Done so, but you may want to check the figures and sources. The numbers I found are different form your numbers. I used the gov.gg sites, if you know a better source, then please point us to it. Derek Harkness 20:34, 12 May 2007 (CDT)
I know the figure for Sark via one of the Church wardens for St Peters Anglican church there - 600 or 620 is really here nor there. Alderney is more problematic for two reasons: there's a danger of including people twice since many people also have a residence in Guernsey, also because air access is available (unlike Sark) many tax exiles "pretend" to be on Alderney but are not really resident there in the usual meaning of the world. Since your articles deal with the official figures, I think they'll do nicely until you can update the Guernsey island figure.Wahib Frank 06:33, 13 May 2007 (CDT)

Dates of Union

The dates were recently altered and I disagree with the current dates for the following reasons.

Crown of Ireland Act 1542 didn't alter the ownership, or powers of the English King over Ireland. Nor did it mark a union of Ireland to England. Rather it changed the title of the King within Ireland. Since the 12th Century, Ireland had been subject to the rule of the English King (to varying degrees).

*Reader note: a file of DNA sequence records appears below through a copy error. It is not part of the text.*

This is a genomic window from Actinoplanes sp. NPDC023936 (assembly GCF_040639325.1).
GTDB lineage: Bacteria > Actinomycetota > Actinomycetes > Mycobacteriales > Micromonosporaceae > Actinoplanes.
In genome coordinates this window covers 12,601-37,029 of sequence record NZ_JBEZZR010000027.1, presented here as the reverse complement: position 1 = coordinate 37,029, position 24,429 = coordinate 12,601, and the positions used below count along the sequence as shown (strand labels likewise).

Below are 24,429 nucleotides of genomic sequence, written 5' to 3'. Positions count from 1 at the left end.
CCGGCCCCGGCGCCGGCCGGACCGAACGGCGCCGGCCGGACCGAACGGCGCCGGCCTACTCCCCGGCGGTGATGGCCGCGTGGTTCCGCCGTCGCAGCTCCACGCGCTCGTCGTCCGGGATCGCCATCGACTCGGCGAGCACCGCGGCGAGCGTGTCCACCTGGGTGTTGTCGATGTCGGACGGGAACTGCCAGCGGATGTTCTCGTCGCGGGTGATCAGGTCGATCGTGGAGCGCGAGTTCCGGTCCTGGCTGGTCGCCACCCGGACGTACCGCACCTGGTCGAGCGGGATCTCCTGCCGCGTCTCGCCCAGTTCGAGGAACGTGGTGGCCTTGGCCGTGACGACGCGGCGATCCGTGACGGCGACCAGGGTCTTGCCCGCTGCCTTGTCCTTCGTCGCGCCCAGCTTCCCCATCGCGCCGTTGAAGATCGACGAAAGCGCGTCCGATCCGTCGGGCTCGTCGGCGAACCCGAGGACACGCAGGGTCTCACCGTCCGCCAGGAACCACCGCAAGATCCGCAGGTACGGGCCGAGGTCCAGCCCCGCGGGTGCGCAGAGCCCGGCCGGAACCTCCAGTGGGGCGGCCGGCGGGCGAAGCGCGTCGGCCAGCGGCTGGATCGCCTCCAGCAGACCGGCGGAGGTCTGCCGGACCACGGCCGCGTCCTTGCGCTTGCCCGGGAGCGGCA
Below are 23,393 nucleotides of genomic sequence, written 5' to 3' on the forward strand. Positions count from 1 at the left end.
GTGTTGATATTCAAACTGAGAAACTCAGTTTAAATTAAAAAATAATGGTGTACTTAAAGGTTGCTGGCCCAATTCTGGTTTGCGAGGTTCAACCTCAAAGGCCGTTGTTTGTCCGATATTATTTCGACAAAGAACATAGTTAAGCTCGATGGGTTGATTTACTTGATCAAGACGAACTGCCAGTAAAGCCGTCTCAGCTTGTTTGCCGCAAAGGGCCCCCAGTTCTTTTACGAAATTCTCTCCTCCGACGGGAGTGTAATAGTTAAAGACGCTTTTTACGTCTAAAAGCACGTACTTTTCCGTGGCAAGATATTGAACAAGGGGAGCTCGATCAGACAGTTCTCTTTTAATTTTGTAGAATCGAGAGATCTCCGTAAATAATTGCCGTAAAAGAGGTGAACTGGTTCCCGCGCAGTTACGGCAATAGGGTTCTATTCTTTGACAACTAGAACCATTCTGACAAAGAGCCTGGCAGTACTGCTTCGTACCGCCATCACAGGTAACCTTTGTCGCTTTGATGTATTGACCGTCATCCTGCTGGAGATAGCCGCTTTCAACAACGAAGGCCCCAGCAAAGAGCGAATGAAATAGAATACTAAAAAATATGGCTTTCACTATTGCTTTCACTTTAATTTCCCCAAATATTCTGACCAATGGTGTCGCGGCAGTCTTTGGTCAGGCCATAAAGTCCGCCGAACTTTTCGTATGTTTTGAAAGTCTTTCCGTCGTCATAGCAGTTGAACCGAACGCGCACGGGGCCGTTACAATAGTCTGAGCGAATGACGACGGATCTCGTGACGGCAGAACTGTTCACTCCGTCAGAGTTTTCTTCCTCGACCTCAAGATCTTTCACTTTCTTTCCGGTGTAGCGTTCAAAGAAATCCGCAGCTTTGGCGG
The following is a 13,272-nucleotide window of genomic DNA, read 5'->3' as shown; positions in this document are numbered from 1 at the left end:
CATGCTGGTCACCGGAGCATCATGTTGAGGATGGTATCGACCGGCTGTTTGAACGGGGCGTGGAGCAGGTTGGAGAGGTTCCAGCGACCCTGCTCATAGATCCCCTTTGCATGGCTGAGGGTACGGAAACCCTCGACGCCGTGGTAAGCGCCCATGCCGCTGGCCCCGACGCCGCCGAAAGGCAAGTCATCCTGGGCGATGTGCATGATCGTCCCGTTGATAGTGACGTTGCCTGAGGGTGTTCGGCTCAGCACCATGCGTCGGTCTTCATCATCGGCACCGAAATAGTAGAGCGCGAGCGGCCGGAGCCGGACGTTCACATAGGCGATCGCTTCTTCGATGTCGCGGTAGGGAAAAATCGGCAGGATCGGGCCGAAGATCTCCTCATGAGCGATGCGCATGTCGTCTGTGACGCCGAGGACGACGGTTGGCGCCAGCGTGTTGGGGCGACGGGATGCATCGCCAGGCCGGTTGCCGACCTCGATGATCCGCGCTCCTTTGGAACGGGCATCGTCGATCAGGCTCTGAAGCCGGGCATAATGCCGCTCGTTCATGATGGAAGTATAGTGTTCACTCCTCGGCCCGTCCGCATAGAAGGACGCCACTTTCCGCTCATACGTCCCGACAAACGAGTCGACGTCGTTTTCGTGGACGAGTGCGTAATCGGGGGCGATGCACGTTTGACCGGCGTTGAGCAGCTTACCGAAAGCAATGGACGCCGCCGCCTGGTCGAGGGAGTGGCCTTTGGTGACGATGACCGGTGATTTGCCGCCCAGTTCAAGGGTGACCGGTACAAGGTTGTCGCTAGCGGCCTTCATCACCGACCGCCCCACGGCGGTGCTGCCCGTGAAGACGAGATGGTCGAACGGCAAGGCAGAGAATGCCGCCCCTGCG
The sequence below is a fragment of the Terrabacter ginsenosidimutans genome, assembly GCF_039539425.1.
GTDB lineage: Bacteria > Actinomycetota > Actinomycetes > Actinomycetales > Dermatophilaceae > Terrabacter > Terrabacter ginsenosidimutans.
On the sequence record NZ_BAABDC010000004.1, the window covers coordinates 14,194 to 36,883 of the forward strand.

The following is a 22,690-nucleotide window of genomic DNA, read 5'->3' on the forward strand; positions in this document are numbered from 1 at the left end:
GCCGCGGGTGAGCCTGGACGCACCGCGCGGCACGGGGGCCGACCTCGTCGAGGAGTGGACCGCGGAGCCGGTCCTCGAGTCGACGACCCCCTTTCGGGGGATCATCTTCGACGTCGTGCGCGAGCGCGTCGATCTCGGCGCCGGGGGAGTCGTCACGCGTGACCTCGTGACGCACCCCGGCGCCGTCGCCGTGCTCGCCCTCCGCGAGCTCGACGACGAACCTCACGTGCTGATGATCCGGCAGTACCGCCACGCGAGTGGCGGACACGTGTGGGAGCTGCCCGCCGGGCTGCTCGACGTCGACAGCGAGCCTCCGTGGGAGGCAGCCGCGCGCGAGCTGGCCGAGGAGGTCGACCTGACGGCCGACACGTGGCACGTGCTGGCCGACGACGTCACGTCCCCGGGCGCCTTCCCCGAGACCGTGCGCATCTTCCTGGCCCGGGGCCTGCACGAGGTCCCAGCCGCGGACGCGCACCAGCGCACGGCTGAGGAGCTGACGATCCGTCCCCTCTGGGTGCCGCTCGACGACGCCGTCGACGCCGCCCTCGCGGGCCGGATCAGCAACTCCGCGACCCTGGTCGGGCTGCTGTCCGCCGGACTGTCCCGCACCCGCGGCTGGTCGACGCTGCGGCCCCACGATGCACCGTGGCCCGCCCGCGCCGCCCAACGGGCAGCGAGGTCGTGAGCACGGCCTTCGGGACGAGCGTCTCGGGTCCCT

The date 927 for England implies that the other countries joined England in a biased relationship. Why list the date that England unified into one body but not list the date of Scotland unifying into a single Kingdom. Either we list when the individual countries formed themselves or when the counties ceased to be individual to form the United Kingdom. We should not do half of one and some of the other.

The Statute of Rhuddlan didn't mark a union either. This set down the laws for Wales. The union was enacted by Edward I and a big army several years prior to this Statute. As for the Statute of Rhuddlan, this was harmonising the fractured legal system within wales rather than to join Wales to England as the people of the time saw Wales as part of England. In the converse, one of the effects of the bill was to set in place the modern borders that mark the distinction between where Wales stops and England begins.

Aside from the personal unions of crowns and ignoring the wars of Independence in the 13th Century and the brief period under Cromwell's commonwealth I think there are only two dates that are significant of the UK article. The 1707 union that formed the United Kingdom and the 1801 union that added Ireland and possibly the 1921 date of Ireland dividing into North and South. The other histories can be dealt with in detail on the Scotland, England, Ireland and Wales pages as the UK Derek Harkness 07:29, 17 August 2007 (CDT)